A New Way of Teaching History

Not only have students from Wiley College, including the Nate Parker Scholars, as well as  Students from predominantly white East Texas Baptist University, taken on the responsibility of helping us maintain Love Cemetery, but, in 2008, Wiley faculty member Lisa Taylor invited me to work with her.  We drafted plans for a national pilot project in education called “Writing History.”   As part of that initiative, we’ve been hosting a series of ongoing community-faculty meetings  in Marshall, Texas, after Love Cemetery cleanups.

The photograph below is from our most recent meeting, Monday, April 7, 2014.

4-7-14_RL Community Group_Marshall_TX-29

Left to right: 

Cristina Balli (Executive Director of the Texas Folklife Institute, Austin, Tx)
Doris Vittatoe (President of the Love Cemetery Burial Association and the main force behind reclaiming and maintaining access to Love Cemetery)
China Galland
Archie Rison
 (ardent restorer of African American cemeteries and student of family genealogy, Nacogdoches, Tx)
Jerry Summers (Dean of Humanities and Professor of History at East Texas Baptist University, member of the Lilly Fellows Network, Small Grant Program for “Human Rights, Reconciliation and Restorative Justice:  East Texas and the World.”)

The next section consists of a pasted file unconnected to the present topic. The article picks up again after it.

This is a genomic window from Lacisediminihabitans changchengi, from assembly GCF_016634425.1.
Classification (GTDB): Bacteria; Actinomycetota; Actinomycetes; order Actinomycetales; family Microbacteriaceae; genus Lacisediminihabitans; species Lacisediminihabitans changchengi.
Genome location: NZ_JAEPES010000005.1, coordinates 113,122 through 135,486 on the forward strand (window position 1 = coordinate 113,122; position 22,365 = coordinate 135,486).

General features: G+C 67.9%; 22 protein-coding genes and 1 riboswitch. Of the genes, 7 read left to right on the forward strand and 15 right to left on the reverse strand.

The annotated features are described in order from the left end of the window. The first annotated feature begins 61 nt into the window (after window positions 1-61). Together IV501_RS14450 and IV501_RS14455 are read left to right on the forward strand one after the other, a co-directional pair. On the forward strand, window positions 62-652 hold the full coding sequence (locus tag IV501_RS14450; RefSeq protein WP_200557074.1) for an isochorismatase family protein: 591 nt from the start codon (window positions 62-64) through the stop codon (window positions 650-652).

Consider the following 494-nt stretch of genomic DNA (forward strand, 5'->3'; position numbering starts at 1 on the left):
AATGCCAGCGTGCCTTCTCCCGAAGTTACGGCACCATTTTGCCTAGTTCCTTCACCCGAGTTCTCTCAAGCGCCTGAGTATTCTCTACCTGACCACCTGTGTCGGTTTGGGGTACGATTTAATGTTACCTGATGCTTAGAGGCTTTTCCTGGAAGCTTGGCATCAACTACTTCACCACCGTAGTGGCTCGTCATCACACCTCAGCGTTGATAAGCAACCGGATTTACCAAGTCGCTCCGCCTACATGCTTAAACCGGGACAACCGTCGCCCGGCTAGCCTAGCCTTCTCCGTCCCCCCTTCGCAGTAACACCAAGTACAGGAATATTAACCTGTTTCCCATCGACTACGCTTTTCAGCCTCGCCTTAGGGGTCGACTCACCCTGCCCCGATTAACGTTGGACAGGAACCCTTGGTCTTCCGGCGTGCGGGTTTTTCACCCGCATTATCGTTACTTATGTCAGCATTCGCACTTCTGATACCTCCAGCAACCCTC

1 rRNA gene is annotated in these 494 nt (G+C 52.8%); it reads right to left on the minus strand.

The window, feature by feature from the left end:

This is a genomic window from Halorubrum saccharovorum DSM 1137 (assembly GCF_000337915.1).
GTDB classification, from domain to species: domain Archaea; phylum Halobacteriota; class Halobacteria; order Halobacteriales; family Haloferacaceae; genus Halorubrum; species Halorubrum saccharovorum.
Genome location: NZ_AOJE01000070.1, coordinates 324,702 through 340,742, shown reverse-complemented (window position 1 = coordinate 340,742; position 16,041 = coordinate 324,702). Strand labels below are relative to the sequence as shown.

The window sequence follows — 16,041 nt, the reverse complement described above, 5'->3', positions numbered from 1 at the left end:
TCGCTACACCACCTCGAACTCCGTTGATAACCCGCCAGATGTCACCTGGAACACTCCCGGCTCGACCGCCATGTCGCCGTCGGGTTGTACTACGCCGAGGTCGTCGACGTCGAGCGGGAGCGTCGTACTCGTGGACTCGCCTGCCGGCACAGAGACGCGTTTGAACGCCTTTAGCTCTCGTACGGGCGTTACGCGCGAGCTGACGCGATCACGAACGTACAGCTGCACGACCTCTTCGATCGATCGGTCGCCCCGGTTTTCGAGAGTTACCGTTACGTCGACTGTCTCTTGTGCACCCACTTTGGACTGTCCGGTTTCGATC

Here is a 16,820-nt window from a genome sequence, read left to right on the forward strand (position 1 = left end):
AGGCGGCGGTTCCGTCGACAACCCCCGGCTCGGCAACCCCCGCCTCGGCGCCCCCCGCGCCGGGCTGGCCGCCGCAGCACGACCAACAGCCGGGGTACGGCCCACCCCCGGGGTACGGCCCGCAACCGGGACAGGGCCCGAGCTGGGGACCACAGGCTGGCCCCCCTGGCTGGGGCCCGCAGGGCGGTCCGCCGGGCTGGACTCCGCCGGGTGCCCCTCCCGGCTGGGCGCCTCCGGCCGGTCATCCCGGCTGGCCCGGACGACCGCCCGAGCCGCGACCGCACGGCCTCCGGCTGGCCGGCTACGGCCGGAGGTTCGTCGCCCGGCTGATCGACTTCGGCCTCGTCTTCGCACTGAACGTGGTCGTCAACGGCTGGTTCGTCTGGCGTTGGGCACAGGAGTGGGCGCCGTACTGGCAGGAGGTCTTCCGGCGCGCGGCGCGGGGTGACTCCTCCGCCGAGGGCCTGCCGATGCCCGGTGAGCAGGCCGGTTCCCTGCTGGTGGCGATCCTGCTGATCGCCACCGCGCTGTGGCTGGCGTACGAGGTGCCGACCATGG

Rev. Estrus Tucker, who took the photo and facilitated our meeting, is also a member of our Resurrecting Love documentary Advisory Board.  Tucker is an international consultant, speaker, storyteller, poet and master facilitator who is on the Board of the Winter Institute for Racial Reconciliation at University of Mississippi, the International Association of Human Rights Agencies Board, the National Center for Courage and Renewal Board; a Vietnam-era veteran; the 2012 recipient of the International Association of Human Rights Agencies Individual Achievement Award “for his work and leadership in support of creative civic engagement and transformational leadership in Mississippi; Belfast, Northern Ireland; Cape Town, South Africa, and Texas.  Tucker, from Fort Worth, Texas, has three generations of family who were born, lived, and died and are buried in the Marshall, Texas, area.

Wiley Debate coach  Chris Medina, who was also unable to attend, helped me draft a resolution which Wiley then debated with Morehouse, Emory, and Harvard in private exhibition debates, 2012.  See one of Wiley’s debate champions giving her prize-winning speech on Love in Love Cemetery, March 2013.

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